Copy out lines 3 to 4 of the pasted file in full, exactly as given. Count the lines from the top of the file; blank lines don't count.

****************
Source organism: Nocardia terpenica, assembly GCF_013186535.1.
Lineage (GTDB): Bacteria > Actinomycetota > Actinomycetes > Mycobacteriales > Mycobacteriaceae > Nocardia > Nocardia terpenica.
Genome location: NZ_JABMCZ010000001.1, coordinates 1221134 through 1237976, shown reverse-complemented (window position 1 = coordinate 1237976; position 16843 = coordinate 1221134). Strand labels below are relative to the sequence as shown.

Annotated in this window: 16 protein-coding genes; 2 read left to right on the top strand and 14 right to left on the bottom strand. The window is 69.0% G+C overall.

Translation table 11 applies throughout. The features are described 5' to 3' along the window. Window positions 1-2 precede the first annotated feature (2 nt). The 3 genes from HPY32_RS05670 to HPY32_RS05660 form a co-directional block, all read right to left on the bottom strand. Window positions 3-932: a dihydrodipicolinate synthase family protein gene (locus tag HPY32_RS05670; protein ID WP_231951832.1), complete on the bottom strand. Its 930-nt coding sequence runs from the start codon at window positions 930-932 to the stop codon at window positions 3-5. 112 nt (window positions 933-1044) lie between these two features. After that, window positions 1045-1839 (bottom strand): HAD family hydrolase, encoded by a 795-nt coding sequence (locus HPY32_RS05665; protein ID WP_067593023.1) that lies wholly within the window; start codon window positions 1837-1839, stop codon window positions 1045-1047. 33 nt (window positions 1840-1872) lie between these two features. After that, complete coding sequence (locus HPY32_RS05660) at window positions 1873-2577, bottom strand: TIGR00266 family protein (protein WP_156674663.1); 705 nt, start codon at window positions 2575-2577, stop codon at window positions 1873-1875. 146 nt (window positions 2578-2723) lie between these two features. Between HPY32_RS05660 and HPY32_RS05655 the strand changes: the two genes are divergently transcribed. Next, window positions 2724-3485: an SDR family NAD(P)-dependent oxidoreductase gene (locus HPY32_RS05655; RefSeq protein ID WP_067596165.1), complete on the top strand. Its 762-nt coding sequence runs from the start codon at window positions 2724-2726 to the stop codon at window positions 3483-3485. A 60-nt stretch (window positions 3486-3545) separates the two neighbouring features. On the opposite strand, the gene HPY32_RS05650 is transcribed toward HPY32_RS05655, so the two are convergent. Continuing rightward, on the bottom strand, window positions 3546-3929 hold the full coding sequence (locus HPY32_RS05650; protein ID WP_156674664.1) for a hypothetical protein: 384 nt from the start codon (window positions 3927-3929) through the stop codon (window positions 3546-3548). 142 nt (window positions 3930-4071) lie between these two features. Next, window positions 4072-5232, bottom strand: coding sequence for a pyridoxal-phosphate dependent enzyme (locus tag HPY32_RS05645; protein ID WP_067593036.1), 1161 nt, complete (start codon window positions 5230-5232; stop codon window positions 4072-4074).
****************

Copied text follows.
Genome location: NZ_JABMCZ010000001.1, coordinates 1221134 through 1237976, shown reverse-complemented (window position 1 = coordinate 1237976; position 16843 = coordinate 1221134). Strand labels below are relative to the sequence as shown.

Annotated in this window: 16 protein-coding genes; 2 read left to right on the top strand and 14 right to left on the bottom strand. The window is 69.0% G+C overall.